The movie made plenty of money but it was disliked by viewers (with a mere 15% critic rating and 44% audience score at Rotten Tomatoes and 5.2 on IMDb — strangely the next film, standalone prequel Bumblebee, did very well with a Rotten Tomatoes critic rating of 94%). Maybe it’s time to pause and rethink the franchise… stars-2-0

To learn more about this title you can consult the following web sites:

[ AmazonBiblio MtlGoogleIMDbWikipediaYoutube ]

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Mars S02

Mars-TV-posterI just finished watching the second season (and the end) of Mars, a National Geographic docudrama about what the colonisation of the red planet could look like. It’s based on a book by Stephen Petranek, How We’ll Live on Mars Amazon / Biblio ]The series has 13 episodes (two seasons of six episodes, plus a prequel).

It offers a fictitious story intertwined with interviews of real scientists and personalities (such has Elon Musk, Susan Wise Bauer, Andy Weir, Antonia Juhasz, Neil deGrass Tyson, Adam Frank, Stephen Petranek, Bill Nye, Kim Stanley Robinson, Robert Zubrin, Ann Druyan, etc.) to discuss the feasibility and necessity of exploring and colonizing Mars. It shows not only the scientific aspects of such endeavour, but also its human side. It is filmed in a very realistic way and the acting is good (although there’s no known actors in this international cast). A companion book was created to go along the TV series: Mars: Our Future on the Red Planet [ Amazon / Biblio ].

It is really interesting, particularly if you like hard science-fiction (series like The Expanse), but I would rather see a TV series adaptation of Kim Stanley Robinson Mars trilogy… I am disappointed that it lasted only two seasons as it could have been so much more. The constant interruption of the storytelling with interviews can be annoying sometimes, but it gives the story more realism and makes the series not only entertaining but also educative. However, considering how slow space exploration is going right now, I think that starting the story in 2033 is a bit too optimistic. It was relatively well received by viewers and critics (ratings of 61% / 66% on Rotten Tomatoes and 7.5 on IMDb) and it is worth watching if you like space exploration. stars-3-5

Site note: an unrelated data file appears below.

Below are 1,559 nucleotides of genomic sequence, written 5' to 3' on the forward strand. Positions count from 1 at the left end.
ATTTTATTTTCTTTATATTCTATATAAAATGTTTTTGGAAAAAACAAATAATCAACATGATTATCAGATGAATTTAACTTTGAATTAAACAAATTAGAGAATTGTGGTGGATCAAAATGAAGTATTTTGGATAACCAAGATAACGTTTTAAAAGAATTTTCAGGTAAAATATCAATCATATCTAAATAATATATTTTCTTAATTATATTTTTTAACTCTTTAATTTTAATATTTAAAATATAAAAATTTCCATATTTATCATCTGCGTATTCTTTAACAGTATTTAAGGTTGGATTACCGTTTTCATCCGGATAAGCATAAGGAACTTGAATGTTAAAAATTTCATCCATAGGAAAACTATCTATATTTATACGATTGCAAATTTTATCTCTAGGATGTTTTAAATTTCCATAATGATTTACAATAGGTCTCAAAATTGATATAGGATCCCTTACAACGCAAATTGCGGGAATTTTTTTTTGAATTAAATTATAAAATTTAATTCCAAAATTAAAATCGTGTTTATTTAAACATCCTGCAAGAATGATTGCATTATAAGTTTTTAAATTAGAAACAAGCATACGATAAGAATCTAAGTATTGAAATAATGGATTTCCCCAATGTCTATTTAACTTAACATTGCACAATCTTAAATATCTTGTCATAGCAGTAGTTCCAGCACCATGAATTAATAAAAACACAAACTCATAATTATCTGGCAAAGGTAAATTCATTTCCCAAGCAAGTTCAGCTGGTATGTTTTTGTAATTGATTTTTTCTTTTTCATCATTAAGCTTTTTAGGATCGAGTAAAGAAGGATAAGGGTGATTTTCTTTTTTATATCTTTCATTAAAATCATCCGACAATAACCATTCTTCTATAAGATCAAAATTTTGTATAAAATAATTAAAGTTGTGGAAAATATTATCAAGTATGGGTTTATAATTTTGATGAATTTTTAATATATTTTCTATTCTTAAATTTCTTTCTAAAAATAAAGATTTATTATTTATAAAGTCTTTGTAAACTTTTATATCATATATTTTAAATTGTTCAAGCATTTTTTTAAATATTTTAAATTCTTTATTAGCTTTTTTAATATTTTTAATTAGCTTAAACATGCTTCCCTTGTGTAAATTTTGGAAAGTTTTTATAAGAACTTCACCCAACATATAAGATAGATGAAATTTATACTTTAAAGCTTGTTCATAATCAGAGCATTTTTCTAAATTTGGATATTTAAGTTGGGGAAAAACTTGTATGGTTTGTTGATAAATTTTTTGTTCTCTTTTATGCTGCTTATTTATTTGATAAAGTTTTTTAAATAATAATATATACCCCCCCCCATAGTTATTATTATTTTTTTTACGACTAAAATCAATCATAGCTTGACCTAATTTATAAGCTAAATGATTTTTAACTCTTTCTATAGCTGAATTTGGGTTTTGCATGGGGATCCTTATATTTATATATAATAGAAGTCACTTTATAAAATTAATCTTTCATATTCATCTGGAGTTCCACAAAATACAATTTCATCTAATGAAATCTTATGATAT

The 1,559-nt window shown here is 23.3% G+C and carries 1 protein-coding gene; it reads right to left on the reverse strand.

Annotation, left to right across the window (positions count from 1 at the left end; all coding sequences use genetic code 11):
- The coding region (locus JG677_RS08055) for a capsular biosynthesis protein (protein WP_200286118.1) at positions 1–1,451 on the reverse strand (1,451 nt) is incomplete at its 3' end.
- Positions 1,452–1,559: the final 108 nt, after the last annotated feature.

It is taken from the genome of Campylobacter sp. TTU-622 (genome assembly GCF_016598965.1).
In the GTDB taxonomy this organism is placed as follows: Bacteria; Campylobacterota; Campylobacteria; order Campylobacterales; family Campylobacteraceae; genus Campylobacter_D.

To learn more about this title you can consult the following web sites:

[ AmazonGoogleIMdBOfficialWikipediaYoutube ]

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Travelers S03

Travelers-s03This week-end I binge-watched the third season of the Canadian-American sci-fi TV series Travelers that was just released on Netflix (December 14th). 

A little similar to the older TV series Continuum (2012), this is a time-travel story where people from the future travel back in time to try preventing a dystopian future and possible civilization-ending events. Although, this time, the people themselves don’t travel in time, but it is rather their consciousness that “overwrites” the mind of present-day people who were about to die and of whom they assume the identity. Those well-trained travelers follow a strict set of rules (or protocols) and are executing missions that are given to them by the Director, an artificial intelligence that rules the future and monitors the timelines. 

The concept is quite interesting and it is cleverly written. Of course such stories are a basketful of paradoxes that are often confusing and not always credible so it is generally better not to scrutinize them too much. However, it is compelling and very entertaining. Despite all common sense telling me it should be bad, I liked it a lot.